Jay Carney: Criticisms legitimate

The White House admitted Wednesday that its handling of information about three big simultaneous scandals has produced justifiable press frustration and suspicion.

After tense and combative press briefings on Monday and Tuesday, press secretary Jay Carney took a different tack Wednesday, acknowledging there were “legitimate criticisms about how we’re handling this.”

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The admission crystallized a sense within the press that Team Obama, which has always focused laser-like on messaging, has suddenly lost its tight grip on the political agenda, and is now having to react to it rather than shape it.

Carney has been skewered over the Internal Revenue Service’s targeting of conservative groups; the Department of Justice’s subpoenaing of phone records and labeling of Fox News reporter James Rosen as a criminal co-conspirator; and the administration’s handling of the terrorist attack in Benghazi, Libya.

“They’re two steps away from causing harm to themselves,” said Tobe Berkovitz, a professor of communications at Boston University. “They’re digging themselves a pretty big hole, and the real question is, ‘Is Obama going to fall into it?’ ”



Carney’s shifting story on the IRS has become particularly problematic, as it suggests a focus on limiting exposure and aggressively fighting for news cycles.


“The first rule of crisis management is dump all the bad stuff out,” Berkovitz said. 

“They’re stonewalling. The strategy seems to be to play the president as ignorant ... ‘Gee I didn’t know about that until I read about it in the newspaper.’ ”

That one of the three controversies damaging Obama deals directly with the press hasn’t helped.

Carney has struggled to defend Obama as a champion of a free press amid reports that his Justice Department subpoenaed the records of Rosen’s parents in searching for the source of a leak in national security information. The president’s past public criticism of Fox News has fed suggestions that Justice’s actions are targeting Obama’s opponents.

The inter-agency fight over the Benghazi talking points highlights the interests of different players in the administration to control the news story, even when their efforts are at cross purposes.

Carney sought Wednesday to explain and justify what the White House has been doing. He said the aim has been to provide a great deal of information quickly.

He said, “Our approach is, we get the information we have to you and, as we get more information, we fill in the details. And if it turns out that the information — new information we have requires a correction, we do that.”

The verbal jousting was less intense Wednesday, perhaps partly because it was Carney’s birthday.

One senior administration official said no previous administration has faced a media environment with a dozen news cycles a day. Neither has a past White House had to grapple with the mountain of documentation created by new technologies, where even casual email conversations and internal debates are documented, the official added.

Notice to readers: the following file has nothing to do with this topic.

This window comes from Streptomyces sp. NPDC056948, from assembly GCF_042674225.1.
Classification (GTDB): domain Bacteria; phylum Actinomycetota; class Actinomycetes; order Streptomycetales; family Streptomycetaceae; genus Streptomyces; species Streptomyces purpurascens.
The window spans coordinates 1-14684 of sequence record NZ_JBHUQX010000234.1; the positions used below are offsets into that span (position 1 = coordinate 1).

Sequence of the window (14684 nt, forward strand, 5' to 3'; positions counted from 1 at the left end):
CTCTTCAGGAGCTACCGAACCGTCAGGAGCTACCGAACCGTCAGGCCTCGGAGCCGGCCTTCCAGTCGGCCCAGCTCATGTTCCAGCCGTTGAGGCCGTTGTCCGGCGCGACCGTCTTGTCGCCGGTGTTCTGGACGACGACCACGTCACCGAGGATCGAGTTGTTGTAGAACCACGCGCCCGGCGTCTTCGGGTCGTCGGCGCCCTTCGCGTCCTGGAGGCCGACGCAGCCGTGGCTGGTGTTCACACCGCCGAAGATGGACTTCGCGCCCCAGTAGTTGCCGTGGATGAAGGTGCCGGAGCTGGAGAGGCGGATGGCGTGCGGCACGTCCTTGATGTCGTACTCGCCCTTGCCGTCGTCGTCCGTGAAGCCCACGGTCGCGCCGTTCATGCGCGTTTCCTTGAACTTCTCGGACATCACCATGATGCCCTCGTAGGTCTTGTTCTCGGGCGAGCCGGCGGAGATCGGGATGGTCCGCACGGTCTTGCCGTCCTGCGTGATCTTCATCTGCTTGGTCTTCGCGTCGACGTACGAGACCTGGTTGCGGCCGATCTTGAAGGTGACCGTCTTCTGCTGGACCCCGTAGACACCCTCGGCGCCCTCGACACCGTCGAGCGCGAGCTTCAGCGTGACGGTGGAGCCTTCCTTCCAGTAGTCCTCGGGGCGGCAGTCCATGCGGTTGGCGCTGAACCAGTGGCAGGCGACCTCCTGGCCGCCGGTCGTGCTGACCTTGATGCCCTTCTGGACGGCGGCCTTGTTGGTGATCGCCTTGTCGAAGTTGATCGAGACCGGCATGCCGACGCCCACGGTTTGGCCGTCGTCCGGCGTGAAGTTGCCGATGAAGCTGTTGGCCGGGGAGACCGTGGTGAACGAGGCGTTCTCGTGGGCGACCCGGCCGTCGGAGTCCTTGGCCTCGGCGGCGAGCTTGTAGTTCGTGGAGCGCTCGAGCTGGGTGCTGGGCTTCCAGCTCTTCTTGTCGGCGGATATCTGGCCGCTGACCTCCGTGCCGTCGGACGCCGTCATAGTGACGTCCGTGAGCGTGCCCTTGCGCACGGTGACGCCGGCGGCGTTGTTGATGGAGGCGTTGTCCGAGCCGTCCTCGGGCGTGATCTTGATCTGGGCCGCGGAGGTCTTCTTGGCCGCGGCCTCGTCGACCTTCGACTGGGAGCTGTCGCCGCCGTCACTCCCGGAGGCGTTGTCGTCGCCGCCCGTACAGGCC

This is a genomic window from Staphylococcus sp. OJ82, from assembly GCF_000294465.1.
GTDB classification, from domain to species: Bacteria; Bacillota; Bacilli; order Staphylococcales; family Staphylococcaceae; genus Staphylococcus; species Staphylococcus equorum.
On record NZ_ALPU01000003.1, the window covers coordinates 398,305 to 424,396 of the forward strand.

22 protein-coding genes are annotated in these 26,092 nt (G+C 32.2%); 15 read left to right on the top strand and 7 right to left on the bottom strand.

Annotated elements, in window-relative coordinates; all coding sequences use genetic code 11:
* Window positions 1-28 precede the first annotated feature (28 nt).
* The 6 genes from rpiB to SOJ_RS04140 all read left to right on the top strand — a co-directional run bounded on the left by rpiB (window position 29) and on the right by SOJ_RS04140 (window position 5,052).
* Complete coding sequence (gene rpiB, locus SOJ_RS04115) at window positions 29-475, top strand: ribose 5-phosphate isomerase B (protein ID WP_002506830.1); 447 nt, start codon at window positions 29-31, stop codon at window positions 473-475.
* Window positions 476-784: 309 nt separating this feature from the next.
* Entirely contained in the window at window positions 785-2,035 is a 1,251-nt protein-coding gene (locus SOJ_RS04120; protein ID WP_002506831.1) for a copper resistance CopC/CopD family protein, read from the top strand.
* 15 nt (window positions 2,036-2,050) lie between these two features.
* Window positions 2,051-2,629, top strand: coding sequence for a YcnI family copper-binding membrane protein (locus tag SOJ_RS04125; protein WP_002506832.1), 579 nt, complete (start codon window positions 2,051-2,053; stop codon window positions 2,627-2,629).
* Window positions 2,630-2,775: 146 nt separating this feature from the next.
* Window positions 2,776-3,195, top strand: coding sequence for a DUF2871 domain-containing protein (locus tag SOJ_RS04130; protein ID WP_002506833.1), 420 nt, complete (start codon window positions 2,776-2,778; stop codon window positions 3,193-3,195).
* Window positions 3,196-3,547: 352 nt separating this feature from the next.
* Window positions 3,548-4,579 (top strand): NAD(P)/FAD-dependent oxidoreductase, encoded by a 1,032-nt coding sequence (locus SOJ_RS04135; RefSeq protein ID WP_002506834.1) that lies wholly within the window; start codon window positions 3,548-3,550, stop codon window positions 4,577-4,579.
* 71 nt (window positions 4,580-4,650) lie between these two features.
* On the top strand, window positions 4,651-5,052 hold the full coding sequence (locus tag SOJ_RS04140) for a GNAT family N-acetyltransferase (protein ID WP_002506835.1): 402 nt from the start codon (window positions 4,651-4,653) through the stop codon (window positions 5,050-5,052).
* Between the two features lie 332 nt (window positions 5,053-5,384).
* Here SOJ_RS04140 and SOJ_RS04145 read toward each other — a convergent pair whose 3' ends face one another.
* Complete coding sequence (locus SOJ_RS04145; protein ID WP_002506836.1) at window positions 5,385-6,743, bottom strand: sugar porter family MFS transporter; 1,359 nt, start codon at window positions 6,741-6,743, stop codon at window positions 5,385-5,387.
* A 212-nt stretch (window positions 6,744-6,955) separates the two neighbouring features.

In recent days, the White House has also solicited advice from a string of outside advisers to improve its message.

Tad Devine, a senior adviser to John Kerry and Al Gore, was one of a group of high-profile Democratic consultants who met last week with White House chief of staff Denis McDonough.

He said White House officials “spent most of the time soliciting input on how to handle” both the short-term controversies and long-term legislative goals.

Devine said the group largely told the White House to be as forthright and proactive as possible, noting the decision to release the full archive of emails related to Benghazi helped stymie the momentum the controversy had recently gained.

He said the White House indicated it hoped to focus on substantive policy issues to shift the narrative, saying McDonough said “they want to spend 90 percent of their time on issues that are key parts of the president’s agenda.”

Much of this focus has gained little attention.

A recent trip by Obama to Baltimore to discuss new infrastructure funding made few headlines, and his meeting young immigration reform activists on Tuesday was little-noticed.

Yet the White House has had some success in controlling the news.

In advance of Obama’s major address on the use of drones Thursday, a letter from Attorney General Eric Holder to lawmakers was released that acknowledged four American citizens had been killed in drone attacks. The letter quickly dominated the news cycle.

Last week, Obama took to the podium to announce the acting IRS chief’s resignation just an hour after dumping the Benghazi documents. The actions ensured above-the-fold coverage of Obama’s actions on the IRS, while the Benghazi story was shifted downward.

At Thursday’s speech, Obama also will seize the opportunity to weigh in on Justice’s seizure of Associated Press phone records, according to one senior administration official. 

Observers, including one former administration official, thinks it’s important that Obama use the speech to address mounting criticism over the move by the Justice Department. 

“It’s a speech about national security and intelligence efforts, so why not address the leaks?” said one former administration official. “It will offer those who are concerned about it some reassurance that he’s on top of things and isn’t turning away from it.”